Title: Dying Alone.
Author: Girl Who Writes
Characters: Mimi; ensemble.
Word Count: 814.
Rating: PG.
Genre: Angst, tragedy.
Summary: When you're in the hospital long enough, you're going to wake up alone, eventually - you should probably just be happy to wake up at all.
Disclaimer: Rent and all recognizable characters, locations and scenarios belongs to the estate of Jonathon Larson, and I make no profit from this purely fan-based venture.
Spoilers: Musical and movie.
Warnings: Angsty; bizarre new writing style.
Notes: I've had writer's block for ages, and I was so sick of not writing, I forced this out of my unwilling muses for lj's rentchallenge. Experimenting with style, it's influenced a little by the books I've been reading - Alice Sebold's The Lovely Bones, and Kevin Brockmeier's The Brief History of the Dead. And I know most of my work lately has focused on Mimi - I have a nice long Roger fic coming soon, I promise :)

When you're in the hospital long enough, you're going to wake up alone, eventually.

But then, if you've been in hospital that long, you should probably just be happy to wake up at all. I know every time I blinked and rolled over, focusing on the beeping sound of the machines keeping me alive, and the anemic blue of the hospital blanket, I breathed a sigh of relief that I wasn't gone yet.

And then my lungs would rebel against me and the machines, and I'd cough, choking, and wonder if I'd only woken up to be the witness of my own death. I try my hardest to suck in as much air as I could between gasps and spluttering, wrapping my arms around my body and I'd wonder how many people died alone.

I expected to die alone. Most likely, I'd be cold, because I'm always cold. But it's easy to say you're 'always cold' during a New York winter – come summer, with the windows flung open and our coats left in a dusty pile in the loft, the cold is pushed to the back of your mind, like your darkest days. I can list the bad times now – my first hit, the day the test results came back positive, withdrawal and days when the cold feels like it's seeping into your bones and no matter how many blankets are piled on top of you, or how close you sit to the tiny little heater, you'll never ever be warm again.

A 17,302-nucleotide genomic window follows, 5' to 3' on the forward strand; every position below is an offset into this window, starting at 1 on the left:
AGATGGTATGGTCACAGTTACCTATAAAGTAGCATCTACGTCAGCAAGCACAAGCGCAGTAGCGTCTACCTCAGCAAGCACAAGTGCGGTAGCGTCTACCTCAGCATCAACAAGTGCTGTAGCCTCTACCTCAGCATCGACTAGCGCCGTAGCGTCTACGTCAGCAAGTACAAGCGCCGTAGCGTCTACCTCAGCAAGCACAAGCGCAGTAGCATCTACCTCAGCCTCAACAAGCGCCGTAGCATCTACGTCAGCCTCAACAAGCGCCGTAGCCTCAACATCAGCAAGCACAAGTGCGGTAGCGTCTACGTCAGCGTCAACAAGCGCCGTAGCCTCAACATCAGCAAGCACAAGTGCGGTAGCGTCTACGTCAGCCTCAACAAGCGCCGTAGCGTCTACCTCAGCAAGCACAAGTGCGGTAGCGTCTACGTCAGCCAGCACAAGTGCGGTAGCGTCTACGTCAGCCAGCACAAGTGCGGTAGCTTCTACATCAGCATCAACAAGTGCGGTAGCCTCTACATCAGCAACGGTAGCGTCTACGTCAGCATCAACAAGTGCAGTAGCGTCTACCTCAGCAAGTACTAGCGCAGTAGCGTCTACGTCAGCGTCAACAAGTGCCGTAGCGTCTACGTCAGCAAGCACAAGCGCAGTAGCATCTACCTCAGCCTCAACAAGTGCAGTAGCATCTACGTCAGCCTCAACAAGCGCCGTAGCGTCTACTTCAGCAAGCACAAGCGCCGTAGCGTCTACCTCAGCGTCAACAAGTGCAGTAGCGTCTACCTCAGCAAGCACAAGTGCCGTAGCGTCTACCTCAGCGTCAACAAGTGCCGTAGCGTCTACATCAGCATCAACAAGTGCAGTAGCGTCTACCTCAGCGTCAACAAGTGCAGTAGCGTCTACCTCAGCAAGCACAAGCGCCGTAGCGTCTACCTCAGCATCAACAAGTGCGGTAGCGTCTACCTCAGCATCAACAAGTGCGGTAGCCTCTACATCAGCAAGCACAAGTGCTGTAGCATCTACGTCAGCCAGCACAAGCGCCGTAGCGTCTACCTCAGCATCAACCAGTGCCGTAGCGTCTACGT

I'd be alone, and I'd be cold. There'd be a fifty percent chance I'd be in my bed, and a fifty percent chance I'd be in the park or on the street. I never decided exactly where. I always thought my level of lucidity would take care of details like that. Where ever I'd be, I'd look up and I'd try to find the stars, which is damned near impossible in the city.

I never pictured I'd be hooked up to machines, wrapped in blankets, with people hovering over me at all moments. I see my friends, the dark circles underlining their eyes, the frown lines around their mouths and the sheer exhaustion in every movement they make, as they slip into this room, and drop into one of those uncomfortable plastic chairs.

I'm too selfish to let myself tell them to go home, get some sleep, have something to eat and come back in a day or two. Because when they do pry themselves from those chairs and leave me alone with the beeping of the machines, the low murmurs of the nurses and the possibility that I'll go to sleep and that it'll be it, I am struck with the sort of complete and utter terror that makes me cry into my pillow, and has the doctor talk in low, soothing tones and administer sedatives that I try to fight; it feels like trying to swim to the surface of a swimming pool, and never breaking the surface.

And the nightmares stalk you – that's from the nurses shining flashlights in your eyes as you sleep, as the drugs pump around your body, as you get sicker and more tired. You stay awake, and you stay alive.

I choke and splutter again, trying my hardest to breathe and my vision swims. An arm props me up as a mask is slid over my face, my hair stroked off of my face.

"You're okay, Miss Marquez." The nurse's voice is reassuring as she helps me lie back down, and turns to press some buttons on the machines. "You sleep now, honey."

My vision is still blurry, but I can make out the doctor at the end of the bed – the white coat with the black hospital insignia – scribbling on my chart. I close my eyes and take a breath, feeling like something is tightening around my chest.

"I'm giving her something to help her sleep." The doctor's voice is low, and reminds me of the nightclubs Roger's been playing in lately. It's interesting how a sound or voice can remind you of an entire place, or event.

"She won't have long now, poor girl."

When you're in the hospital long enough, you're not going to wake up, eventually.

But then, if you've been sick that long, you should probably just be happy that it's all over – that the pain, the suffering and the sheer frustration of a long, slow death is over. The repetitive beeping of the machines is gone, the heaviness in your limbs from lying still for so long, the tightness of your chest as you try not to suffocate – it will all be gone.

The beeping of the machines seemed further away then before, and I breathed a sigh of relief that I was going soon.